Molecular modeling-guided optimization of acetylcholinesterase reactivators: A proof for reactivation of covalently inhibited targets.

Affiliation

Wei Z(1), Yang J(2), Liu Y(3), Nie H(4), Yao L(4), Yang J(3), Guo L(3), Zheng Z(5), Ouyang Q(6).
Author information:
(1)Department of Medicinal Chemistry, School of Pharmacy, Fourth Military Medical University, Xi'an, 300071, China. Electronic address: [Email]
(2)Department of Medicinal Chemistry, School of Pharmacy, Third Military Medical University, Chongqing, 400038, China.
(3)Institute of Pharmacology and Toxicology, Academy of Military Medical Sciences, Beijing, 100850, China.
(4)Department of Medicinal Chemistry, School of Pharmacy, Fourth Military Medical University, Xi'an, 300071, China.
(5)Institute of Pharmacology and Toxicology, Academy of Military Medical Sciences, Beijing, 100850, China. Electronic address: [Email]
(6)Department of Medicinal Chemistry, School of Pharmacy, Third Military Medical University, Chongqing, 400038, China. Electronic address: [Email]

Abstract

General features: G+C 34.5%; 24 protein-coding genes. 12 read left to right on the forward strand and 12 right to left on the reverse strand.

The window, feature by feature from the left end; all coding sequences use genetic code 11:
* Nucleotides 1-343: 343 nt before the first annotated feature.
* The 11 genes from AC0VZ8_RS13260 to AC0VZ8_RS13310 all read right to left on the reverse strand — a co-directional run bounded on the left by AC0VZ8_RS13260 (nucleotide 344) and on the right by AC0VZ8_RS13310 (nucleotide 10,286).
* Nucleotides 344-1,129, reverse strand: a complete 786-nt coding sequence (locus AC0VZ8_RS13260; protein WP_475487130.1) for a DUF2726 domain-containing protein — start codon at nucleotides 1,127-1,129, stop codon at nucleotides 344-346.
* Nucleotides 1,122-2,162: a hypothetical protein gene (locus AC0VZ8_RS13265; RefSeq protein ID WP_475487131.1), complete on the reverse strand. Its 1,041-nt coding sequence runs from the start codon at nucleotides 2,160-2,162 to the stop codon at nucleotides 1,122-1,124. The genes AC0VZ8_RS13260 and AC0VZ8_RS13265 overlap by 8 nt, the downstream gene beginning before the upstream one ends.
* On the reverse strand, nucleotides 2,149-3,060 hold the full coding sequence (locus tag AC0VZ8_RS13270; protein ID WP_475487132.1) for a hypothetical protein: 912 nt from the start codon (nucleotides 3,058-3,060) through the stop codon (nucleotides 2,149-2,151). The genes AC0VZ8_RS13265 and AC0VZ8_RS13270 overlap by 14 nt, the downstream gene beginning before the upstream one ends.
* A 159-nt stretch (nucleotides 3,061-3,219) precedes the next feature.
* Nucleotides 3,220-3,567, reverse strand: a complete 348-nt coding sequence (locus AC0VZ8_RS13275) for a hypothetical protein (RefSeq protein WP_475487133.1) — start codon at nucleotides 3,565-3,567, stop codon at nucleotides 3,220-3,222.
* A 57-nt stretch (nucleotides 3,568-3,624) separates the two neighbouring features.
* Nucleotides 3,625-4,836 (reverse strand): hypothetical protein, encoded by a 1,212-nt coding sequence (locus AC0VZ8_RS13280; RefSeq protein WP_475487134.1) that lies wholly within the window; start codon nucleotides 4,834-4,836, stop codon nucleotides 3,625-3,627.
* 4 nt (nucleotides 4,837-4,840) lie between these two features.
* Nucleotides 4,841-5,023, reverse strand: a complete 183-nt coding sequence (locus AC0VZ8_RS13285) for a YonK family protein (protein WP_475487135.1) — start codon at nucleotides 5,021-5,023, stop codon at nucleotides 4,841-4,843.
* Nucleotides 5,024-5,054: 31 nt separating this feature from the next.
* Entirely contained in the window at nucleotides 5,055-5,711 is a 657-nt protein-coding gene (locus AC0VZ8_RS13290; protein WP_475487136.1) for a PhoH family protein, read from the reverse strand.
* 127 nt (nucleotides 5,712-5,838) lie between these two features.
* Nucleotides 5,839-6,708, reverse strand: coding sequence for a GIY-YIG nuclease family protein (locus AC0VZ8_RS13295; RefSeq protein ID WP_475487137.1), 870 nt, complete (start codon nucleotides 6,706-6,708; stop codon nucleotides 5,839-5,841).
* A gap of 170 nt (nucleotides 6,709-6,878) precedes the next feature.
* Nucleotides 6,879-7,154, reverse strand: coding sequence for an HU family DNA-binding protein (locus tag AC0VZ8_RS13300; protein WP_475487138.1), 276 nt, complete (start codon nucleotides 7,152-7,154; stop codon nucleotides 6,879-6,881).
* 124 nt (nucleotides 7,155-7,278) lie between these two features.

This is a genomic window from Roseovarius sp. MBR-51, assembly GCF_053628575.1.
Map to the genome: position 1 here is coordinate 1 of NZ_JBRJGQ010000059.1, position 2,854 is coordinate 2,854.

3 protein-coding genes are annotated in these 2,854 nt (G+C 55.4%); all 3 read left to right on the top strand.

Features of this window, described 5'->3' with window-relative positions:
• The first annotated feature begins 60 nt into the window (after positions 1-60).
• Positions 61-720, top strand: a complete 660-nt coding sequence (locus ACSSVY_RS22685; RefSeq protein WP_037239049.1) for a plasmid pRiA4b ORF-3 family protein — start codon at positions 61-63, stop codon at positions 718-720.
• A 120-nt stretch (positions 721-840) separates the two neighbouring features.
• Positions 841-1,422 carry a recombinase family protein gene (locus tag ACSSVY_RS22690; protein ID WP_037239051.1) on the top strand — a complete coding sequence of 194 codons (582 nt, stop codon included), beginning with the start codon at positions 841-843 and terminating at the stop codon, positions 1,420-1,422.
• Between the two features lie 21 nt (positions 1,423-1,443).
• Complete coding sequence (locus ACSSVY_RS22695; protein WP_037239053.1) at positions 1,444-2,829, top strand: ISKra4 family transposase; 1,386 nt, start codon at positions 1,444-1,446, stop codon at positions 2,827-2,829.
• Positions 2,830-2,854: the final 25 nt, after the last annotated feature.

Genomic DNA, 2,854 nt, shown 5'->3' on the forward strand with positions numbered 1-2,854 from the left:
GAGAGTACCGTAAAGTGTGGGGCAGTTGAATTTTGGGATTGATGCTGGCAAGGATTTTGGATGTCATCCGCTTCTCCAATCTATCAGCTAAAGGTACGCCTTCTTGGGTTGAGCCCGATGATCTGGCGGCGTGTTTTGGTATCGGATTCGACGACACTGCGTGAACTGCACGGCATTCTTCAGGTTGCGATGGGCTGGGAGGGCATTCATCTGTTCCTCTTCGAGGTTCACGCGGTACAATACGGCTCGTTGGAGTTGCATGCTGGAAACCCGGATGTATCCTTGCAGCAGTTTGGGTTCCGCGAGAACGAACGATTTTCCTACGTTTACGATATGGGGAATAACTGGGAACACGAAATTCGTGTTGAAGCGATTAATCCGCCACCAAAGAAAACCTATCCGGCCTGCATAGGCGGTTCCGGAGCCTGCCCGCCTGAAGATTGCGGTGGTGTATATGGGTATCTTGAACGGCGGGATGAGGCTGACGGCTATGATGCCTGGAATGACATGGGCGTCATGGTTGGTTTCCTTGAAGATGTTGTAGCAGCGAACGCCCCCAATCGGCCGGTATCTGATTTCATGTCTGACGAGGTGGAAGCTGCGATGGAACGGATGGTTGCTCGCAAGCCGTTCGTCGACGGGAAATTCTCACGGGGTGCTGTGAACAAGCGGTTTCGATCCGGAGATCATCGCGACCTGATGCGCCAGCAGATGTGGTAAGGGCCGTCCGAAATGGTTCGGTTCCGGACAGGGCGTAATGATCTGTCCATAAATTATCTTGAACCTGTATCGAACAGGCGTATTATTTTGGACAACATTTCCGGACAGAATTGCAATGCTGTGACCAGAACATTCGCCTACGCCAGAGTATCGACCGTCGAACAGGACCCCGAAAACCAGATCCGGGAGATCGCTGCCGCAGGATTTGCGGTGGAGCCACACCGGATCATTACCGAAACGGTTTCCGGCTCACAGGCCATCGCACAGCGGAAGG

Covalent drugs have been intensively studied in some very important fields such as anti-tumor and anti-virus, including the currently global-spread SARS-CoV-2. However, these drugs may interact with a variety of biological macromolecules and cause serious toxicology, so how to reactivate the inhibited targets seems to be imperative in the near future. Organophosphate was an extreme example, which could form a covalent bound easily with acetylcholinesterase and irreversibly inhibited the enzyme, causing high toxicology. Some nucleophilic oxime reactivators for organophosphate poisoned acetylcholinesterase had been developed, but the reactivation process was still less understanding. Herein, we proposed there should be a pre-reactivated pose during the reactivating process and compounds whose binding pose was easy to transfer to the pre-reactivated pose might be efficient reactivators. Then we refined the previous reactivators based on the molecular dynamic simulation results, the resulting compounds L7R3 and L7R5 were proven as much more efficient reactivators for organophosphate inhibited acetylcholinesterase than currently used oximes. This work might provide some insights for constructing reactivators of covalently inhibited targets by using computational methods.